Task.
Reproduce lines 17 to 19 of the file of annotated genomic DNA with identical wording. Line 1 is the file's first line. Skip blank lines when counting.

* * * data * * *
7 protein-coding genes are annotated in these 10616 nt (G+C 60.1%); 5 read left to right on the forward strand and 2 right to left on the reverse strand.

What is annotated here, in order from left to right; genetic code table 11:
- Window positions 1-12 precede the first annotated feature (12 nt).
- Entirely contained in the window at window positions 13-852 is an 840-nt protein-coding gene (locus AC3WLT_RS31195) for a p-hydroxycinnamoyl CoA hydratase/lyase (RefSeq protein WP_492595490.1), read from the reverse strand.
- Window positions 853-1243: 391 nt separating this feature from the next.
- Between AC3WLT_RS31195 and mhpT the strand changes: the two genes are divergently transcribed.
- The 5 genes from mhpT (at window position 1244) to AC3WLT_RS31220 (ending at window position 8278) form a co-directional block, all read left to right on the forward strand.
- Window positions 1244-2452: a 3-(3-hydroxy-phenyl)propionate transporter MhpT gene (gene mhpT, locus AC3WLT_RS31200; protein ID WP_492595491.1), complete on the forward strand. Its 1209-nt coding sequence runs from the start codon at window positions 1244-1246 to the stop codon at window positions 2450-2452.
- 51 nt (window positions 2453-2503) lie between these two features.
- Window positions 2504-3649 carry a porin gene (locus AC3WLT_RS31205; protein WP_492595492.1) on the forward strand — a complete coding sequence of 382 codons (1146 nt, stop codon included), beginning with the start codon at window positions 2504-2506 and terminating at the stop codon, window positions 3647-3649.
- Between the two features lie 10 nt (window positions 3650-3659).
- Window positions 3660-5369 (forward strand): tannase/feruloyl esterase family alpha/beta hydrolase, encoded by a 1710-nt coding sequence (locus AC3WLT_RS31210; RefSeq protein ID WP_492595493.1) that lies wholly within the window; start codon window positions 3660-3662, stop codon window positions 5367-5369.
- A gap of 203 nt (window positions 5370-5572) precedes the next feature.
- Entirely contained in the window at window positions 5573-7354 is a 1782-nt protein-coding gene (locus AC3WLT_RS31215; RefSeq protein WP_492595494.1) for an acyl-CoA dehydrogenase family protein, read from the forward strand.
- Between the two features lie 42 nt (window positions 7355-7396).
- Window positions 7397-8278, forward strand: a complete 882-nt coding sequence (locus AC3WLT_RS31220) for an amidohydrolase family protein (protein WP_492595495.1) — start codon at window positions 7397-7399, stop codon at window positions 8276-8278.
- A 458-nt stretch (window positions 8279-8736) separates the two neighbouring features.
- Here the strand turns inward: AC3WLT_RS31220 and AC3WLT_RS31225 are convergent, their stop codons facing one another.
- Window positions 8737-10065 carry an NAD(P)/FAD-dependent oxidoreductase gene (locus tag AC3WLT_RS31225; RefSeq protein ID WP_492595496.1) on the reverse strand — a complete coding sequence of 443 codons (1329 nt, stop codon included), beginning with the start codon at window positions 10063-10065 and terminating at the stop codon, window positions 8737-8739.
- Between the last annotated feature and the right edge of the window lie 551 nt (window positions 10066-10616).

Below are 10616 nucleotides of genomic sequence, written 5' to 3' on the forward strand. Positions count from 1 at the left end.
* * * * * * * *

- A 458-nt stretch (window positions 8279-8736) separates the two neighbouring features.
- Here the strand turns inward: AC3WLT_RS31220 and AC3WLT_RS31225 are convergent, their stop codons facing one another.
- Window positions 8737-10065 carry an NAD(P)/FAD-dependent oxidoreductase gene (locus tag AC3WLT_RS31225; RefSeq protein ID WP_492595496.1) on the reverse strand — a complete coding sequence of 443 codons (1329 nt, stop codon included), beginning with the start codon at window positions 10063-10065 and terminating at the stop codon, window positions 8737-8739.